Vitamins for AMD
People who have a certain form of age-related macular degeneration (AMD) may benefit from a specific mix of vitamins and minerals. Taking these nutritional supplements might help slow this eye disease.
About 8 out of 10 people with AMD have the dry form. This condition is due to a breakdown or thinning of the macula. Dry AMD usually begins when tiny, yellow deposits called drusenform under the retina. Eventually, the macula may become thinner and stop working properly.
Many people with AMD have drusen. These alone do not cause vision loss. But when drusen grow in size or number, you are at risk for getting early or intermediate AMD. There are not always symptoms with these stages of AMD, though people with intermediate AMD might start to notice a blurred spot in their central vision.
Advanced AMD develops when cells in your macula begin to break down. This is when the blurred spot in your central vision starts getting bigger and darker. That is what robs you of your central vision.
Dry AMD and AREDS Vitamins
AREDS 2 (Age-Related Eye Disease Study 2) was a very large research study. It looked at taking vitamins and minerals daily for AMD. This study found that certain nutritional supplements could help some people who have a lot of drusen. These supplements may also help people who have lost a lot of vision in at least one eye from AMD. Taking the following nutritional supplements every day may help these people lower their risk of getting late-stage or wet AMD:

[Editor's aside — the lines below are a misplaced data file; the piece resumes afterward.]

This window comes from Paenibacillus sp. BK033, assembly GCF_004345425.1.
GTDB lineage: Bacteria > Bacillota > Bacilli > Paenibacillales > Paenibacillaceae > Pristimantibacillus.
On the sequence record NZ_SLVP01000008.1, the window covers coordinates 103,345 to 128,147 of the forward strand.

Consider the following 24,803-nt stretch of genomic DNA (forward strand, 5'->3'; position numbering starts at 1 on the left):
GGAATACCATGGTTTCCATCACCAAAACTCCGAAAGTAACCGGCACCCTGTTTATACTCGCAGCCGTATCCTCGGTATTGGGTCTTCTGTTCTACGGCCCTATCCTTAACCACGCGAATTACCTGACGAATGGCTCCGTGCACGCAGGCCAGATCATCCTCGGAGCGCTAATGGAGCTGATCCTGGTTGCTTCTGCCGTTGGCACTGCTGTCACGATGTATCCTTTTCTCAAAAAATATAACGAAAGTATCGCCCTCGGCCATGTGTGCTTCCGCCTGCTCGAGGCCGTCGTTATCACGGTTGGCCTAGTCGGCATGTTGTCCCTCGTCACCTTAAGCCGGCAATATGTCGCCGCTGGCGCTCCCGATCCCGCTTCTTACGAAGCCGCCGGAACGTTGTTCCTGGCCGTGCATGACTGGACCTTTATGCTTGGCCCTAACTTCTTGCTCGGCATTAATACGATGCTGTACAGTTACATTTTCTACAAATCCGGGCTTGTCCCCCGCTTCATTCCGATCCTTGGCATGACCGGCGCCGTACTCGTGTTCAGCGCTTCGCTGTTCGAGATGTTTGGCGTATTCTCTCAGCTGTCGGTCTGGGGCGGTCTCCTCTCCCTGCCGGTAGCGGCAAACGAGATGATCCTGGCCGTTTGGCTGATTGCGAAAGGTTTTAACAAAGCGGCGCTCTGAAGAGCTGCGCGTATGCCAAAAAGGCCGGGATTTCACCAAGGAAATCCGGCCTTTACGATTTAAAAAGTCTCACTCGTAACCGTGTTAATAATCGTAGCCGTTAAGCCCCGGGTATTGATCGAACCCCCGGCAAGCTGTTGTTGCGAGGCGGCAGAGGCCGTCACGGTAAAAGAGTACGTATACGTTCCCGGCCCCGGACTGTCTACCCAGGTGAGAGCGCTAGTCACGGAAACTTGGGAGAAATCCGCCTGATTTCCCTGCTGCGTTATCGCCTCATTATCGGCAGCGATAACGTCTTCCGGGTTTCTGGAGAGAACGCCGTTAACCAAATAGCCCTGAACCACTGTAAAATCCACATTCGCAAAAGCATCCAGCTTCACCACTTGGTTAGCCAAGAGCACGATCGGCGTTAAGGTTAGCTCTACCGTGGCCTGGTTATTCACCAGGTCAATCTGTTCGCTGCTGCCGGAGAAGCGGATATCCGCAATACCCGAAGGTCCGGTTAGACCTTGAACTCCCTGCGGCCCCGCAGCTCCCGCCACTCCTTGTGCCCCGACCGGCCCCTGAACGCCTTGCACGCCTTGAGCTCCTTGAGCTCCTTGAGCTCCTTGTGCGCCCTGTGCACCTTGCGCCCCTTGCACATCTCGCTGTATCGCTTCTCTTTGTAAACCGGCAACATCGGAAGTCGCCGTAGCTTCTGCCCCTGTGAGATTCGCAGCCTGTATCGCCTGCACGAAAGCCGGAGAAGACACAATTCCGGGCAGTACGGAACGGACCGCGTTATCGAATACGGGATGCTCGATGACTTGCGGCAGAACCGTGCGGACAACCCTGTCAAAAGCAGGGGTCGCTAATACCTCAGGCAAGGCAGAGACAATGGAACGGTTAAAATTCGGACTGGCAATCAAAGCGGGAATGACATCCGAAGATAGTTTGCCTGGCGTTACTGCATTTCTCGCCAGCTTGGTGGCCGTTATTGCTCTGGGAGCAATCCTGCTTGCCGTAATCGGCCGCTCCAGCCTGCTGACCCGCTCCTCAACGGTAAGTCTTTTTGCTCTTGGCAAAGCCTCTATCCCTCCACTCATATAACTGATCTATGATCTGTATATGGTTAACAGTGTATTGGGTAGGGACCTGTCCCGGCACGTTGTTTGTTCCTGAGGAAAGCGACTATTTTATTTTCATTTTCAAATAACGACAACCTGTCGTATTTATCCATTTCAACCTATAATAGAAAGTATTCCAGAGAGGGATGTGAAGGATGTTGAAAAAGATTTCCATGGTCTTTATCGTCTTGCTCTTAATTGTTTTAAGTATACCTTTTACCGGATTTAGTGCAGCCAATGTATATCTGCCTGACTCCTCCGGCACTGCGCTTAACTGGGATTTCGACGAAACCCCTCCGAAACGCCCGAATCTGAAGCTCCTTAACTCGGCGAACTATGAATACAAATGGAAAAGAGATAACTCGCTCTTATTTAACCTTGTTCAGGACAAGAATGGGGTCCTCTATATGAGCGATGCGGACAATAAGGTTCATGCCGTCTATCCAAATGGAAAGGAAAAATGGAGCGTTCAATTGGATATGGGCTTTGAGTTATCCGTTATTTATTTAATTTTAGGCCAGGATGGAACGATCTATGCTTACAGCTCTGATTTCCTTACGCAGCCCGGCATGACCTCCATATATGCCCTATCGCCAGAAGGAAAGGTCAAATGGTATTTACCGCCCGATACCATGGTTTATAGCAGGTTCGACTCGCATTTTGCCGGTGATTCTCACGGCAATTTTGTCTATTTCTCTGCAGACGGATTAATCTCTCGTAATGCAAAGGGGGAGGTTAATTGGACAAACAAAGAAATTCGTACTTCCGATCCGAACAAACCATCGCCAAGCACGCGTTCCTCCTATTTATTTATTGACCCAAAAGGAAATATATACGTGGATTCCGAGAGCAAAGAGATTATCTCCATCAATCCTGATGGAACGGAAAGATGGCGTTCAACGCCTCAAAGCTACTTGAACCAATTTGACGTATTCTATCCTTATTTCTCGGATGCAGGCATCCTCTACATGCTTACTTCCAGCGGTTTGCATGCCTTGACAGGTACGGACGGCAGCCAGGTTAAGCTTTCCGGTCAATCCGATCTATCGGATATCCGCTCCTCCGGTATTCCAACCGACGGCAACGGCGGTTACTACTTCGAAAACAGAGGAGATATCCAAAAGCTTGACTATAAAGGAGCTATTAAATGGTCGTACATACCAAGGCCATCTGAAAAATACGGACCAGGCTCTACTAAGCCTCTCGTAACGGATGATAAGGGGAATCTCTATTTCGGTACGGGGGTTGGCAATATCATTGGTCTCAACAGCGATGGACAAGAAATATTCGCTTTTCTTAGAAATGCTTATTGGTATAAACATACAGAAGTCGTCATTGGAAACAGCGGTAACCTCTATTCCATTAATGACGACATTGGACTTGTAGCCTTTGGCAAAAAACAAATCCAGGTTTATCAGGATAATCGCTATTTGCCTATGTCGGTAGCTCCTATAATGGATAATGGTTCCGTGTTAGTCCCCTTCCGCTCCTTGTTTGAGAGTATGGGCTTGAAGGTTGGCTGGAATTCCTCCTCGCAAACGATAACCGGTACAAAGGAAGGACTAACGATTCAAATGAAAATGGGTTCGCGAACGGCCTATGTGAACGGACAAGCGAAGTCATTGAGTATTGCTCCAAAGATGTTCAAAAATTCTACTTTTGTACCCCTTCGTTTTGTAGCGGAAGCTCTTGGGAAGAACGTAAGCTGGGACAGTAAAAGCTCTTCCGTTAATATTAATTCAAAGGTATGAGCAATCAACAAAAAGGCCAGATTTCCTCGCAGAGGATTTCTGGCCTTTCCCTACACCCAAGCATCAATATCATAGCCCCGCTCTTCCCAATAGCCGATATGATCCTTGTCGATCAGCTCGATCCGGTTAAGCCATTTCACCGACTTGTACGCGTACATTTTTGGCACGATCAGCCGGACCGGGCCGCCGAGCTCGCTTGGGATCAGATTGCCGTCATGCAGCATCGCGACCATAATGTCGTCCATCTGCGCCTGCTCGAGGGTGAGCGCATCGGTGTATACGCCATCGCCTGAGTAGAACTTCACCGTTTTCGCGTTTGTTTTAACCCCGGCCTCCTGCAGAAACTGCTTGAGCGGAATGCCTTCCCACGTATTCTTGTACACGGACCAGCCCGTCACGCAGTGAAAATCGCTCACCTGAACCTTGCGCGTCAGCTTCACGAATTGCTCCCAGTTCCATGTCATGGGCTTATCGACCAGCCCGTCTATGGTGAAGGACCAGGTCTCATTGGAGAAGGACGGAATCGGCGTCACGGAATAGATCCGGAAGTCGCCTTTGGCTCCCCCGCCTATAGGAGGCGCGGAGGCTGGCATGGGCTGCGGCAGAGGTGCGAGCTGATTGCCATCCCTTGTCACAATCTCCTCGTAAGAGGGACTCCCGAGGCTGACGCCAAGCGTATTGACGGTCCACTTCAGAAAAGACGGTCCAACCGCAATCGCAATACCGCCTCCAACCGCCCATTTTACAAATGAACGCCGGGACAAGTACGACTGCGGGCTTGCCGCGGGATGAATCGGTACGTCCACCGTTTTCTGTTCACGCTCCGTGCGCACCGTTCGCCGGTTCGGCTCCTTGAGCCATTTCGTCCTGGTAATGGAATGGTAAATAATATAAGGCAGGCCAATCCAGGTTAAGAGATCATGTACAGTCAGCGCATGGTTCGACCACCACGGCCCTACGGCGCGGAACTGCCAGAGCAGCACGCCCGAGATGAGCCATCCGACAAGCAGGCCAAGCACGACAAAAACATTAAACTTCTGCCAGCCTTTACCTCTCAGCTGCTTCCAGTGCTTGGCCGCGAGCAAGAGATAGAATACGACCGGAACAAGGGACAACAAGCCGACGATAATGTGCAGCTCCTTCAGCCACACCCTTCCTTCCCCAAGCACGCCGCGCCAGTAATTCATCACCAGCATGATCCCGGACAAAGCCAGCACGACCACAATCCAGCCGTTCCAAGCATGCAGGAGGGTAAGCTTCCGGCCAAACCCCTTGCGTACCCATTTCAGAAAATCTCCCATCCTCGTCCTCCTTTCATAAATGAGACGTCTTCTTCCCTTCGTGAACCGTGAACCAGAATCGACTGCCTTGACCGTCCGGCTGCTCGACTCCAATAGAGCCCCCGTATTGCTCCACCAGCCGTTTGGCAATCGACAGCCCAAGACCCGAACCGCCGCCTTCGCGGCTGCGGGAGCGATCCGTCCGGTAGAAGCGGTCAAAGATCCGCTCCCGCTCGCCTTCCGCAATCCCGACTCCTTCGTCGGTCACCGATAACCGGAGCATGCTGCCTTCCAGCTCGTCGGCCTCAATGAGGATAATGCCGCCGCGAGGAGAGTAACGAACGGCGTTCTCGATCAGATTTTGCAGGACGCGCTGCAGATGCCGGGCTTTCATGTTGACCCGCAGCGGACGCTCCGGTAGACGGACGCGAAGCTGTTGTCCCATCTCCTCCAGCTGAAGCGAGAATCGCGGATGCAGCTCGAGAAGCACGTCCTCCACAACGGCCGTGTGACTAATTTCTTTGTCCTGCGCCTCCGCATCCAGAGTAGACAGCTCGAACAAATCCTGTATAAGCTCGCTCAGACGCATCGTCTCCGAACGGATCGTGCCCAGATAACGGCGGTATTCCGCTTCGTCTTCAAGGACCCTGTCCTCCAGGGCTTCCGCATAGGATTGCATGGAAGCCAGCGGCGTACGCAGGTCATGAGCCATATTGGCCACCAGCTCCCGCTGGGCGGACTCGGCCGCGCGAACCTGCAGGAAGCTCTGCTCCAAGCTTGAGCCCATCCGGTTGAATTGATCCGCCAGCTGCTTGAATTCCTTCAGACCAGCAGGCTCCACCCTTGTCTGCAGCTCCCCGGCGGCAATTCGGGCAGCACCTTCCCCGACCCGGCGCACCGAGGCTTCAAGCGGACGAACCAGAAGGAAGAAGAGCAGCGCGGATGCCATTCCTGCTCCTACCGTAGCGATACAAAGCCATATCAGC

- Vitamin C (500 mg)
- Vitamin E (400 IU)
- Lutein (10 mg)
- Zeaxanthin (2 mg)
- Zinc (80 mg)
- Copper (2 mg)
It is important to remember that nutritional supplements are not a cure for AMD, but they may help to slow the disease in some people with early- to mid-stage AMD.
Should you take nutritional supplements for AMD?
Talk with your ophthalmologist about whether nutritional supplements are recommended for you. Here are some topics to discuss:
- Your chance of getting advanced AMD. Studies show that nutritional supplements might help people with early to intermediate AMD who are at risk for developing advanced AMD.
- Eye-healthy foods. Studies show that nutritional supplements alone are not enough to prevent or delay advanced AMD. You also should eat a healthy, balanced diet. This includes dark leafy greens (like spinach and kale) along with yellow, orange and other colorful fruits and vegetables.
- Benefits and risks of nutritional supplements. Taking nutritional supplements can be helpful, but there can be possible health risks. Talk with your ophthalmologist and primary care doctor about how the vitamins and minerals listed above might affect you.
More on vitamins and AMD